Patients on donor list deserve opportunity to live


NSW has the lowest organ donation rate in Australia.

In fact, if NSW's performance was compared internationally, it would sit outside the top 30 in worldwide rankings, only ahead of countries such as Cuba and Belarus.

UOW student Jessica Sparkes is the founder of non-profit organisation Sparking Life. Picture: ADAM McLEAN

UOW student Jessica Sparkes is the founder of non-profit organisation Sparking Life. Picture: ADAM McLEAN

Jessica Sparks in hospital awaiting a double-lung transplant.

Jessica Sparks in hospital awaiting a double-lung transplant.

Last year, out of 215 potential organ donors in this state, only 77 actually donated. In some instances there may be medical reasons, but the majority of the remaining 138, an individual, most often a family member, said "no", sometimes overriding their deceased relative's wishes. 

As a result of such decisions, one in six people waiting for a donor - including many in the Illawarra - die before they receive the transplant that could have saved them.

People like my good friend Brittany, who at just 18 years old recently passed away while waiting for a lung transplant. She didn't deserve to die - she deserved to be given an opportunity to live.

An opportunity which, in a country such as ours, in a state such as ours, she should have had.

In late September, the NSW Parliament passed amendments to the legislation on organ and tissue donation in the state.

A standout of the strategy is the scrapping of the counterproductive driver's licence system of registration, in favour of Medicare's Australian Organ Donor Register as the central system of registration and consent across the country.

The plan also importantly focuses on systemic change through training specialist clinicians in our hospitals to better help families deal with decisions on organ donation.

The state government says it will provide guidelines for doctors to help them uphold a deceased patient's desire to be a donor. However, little will change here, as the family and next of kin continue to have the absolute power to decide and often say no, vetoing that patient's own decision to donate.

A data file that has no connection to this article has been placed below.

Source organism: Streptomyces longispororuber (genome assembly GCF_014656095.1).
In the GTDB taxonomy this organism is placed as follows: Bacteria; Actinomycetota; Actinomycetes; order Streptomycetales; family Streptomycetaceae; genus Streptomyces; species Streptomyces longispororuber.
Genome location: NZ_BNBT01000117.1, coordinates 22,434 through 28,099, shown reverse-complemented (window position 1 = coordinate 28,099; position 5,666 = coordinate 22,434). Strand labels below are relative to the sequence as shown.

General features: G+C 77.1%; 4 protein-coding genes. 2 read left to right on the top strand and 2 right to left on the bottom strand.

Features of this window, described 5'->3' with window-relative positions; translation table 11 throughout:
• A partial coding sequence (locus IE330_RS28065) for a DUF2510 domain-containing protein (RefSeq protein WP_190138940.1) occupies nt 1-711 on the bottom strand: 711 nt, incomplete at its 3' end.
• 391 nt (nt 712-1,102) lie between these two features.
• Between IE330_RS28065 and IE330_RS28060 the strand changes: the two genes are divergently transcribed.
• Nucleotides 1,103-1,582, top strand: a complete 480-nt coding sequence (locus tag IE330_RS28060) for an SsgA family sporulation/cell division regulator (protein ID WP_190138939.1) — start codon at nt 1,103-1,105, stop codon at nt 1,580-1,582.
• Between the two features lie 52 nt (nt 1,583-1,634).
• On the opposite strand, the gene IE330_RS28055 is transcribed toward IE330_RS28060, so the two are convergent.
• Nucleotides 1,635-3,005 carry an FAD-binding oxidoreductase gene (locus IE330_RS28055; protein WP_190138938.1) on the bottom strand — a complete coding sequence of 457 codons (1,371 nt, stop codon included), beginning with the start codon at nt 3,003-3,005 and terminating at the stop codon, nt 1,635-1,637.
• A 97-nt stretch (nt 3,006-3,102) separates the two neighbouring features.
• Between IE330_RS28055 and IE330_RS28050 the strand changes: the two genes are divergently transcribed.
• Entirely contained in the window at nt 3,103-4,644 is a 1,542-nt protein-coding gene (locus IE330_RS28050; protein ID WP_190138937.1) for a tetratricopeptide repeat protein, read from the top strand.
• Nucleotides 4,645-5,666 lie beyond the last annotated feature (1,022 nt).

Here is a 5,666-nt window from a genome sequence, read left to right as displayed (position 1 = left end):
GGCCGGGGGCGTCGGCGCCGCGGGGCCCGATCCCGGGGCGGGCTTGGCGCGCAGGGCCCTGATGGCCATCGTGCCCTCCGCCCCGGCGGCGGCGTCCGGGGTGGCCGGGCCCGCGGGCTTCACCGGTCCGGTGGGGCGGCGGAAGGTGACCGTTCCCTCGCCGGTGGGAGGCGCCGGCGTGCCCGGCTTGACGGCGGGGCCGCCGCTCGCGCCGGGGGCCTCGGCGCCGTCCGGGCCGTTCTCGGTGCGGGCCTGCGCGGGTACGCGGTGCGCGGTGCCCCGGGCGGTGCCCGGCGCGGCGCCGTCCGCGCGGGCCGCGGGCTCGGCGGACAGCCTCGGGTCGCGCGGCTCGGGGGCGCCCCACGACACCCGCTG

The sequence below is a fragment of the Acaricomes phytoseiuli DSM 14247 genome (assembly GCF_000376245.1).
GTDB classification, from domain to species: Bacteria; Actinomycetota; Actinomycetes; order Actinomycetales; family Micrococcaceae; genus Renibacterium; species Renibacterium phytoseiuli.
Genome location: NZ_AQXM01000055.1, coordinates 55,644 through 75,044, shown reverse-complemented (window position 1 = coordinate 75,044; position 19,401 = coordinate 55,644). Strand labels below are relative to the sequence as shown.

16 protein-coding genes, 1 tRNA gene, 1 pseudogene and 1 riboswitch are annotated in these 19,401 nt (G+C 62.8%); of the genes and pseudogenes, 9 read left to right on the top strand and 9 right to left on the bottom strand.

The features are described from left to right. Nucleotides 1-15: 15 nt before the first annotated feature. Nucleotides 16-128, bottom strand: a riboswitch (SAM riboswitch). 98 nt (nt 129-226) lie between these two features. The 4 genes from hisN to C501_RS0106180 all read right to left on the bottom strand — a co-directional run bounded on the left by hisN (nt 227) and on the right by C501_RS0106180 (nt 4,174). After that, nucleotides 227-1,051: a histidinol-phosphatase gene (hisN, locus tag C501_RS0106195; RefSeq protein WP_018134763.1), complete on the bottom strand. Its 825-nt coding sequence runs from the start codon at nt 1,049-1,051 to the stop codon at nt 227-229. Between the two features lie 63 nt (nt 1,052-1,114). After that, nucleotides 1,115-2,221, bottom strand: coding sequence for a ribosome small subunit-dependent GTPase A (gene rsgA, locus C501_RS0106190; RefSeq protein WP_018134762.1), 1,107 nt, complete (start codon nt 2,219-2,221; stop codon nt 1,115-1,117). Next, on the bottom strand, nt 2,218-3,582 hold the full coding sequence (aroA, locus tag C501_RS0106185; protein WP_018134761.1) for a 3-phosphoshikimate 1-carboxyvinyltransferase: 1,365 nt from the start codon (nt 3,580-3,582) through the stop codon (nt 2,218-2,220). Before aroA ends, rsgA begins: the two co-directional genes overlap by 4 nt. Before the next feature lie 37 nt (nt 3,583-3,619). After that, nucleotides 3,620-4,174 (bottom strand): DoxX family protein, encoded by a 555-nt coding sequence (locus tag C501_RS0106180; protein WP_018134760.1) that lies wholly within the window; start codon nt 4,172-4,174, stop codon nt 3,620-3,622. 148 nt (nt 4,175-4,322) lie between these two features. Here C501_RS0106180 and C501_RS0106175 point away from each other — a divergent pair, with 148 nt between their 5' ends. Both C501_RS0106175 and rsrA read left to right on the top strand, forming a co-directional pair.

I commend any government that takes proactive steps towards increasing organ and tissue donation rates and raising awareness by having the issue on their agenda.

But as someone who is passionately invested in this cause, I feel it could have gone further.

The strategy could have been bigger and bolder, to better enhance our donation system to world's best practice and results.

The people needing a transplant don't have the luxury of waiting for gradual change.

They are the ones I speak and fight for - I've been in that desperate situation myself. But while I was fortunate enough to be saved by a transplant, so many like Brittany aren't.

We each have a moral interest in this - you or someone close to you is actually far more likely to need a donated organ than to ever end up donating yourselves.

This means we cannot be complacent about organ donation.

People power will make the real difference to the levels of organ donation we need to see in NSW - more than any law.

It is up to every person to talk about donation with those close to them and share the gift of life by being an organ and tissue donor.

Jessica Sparks underwent a double-lung transplant in 2009 at the age of 17. Currently an intern at the Illawarra Mercury, the University of Wollongong student is the founder of non-profit organisation Sparking Life, which raises awareness about organ donation.


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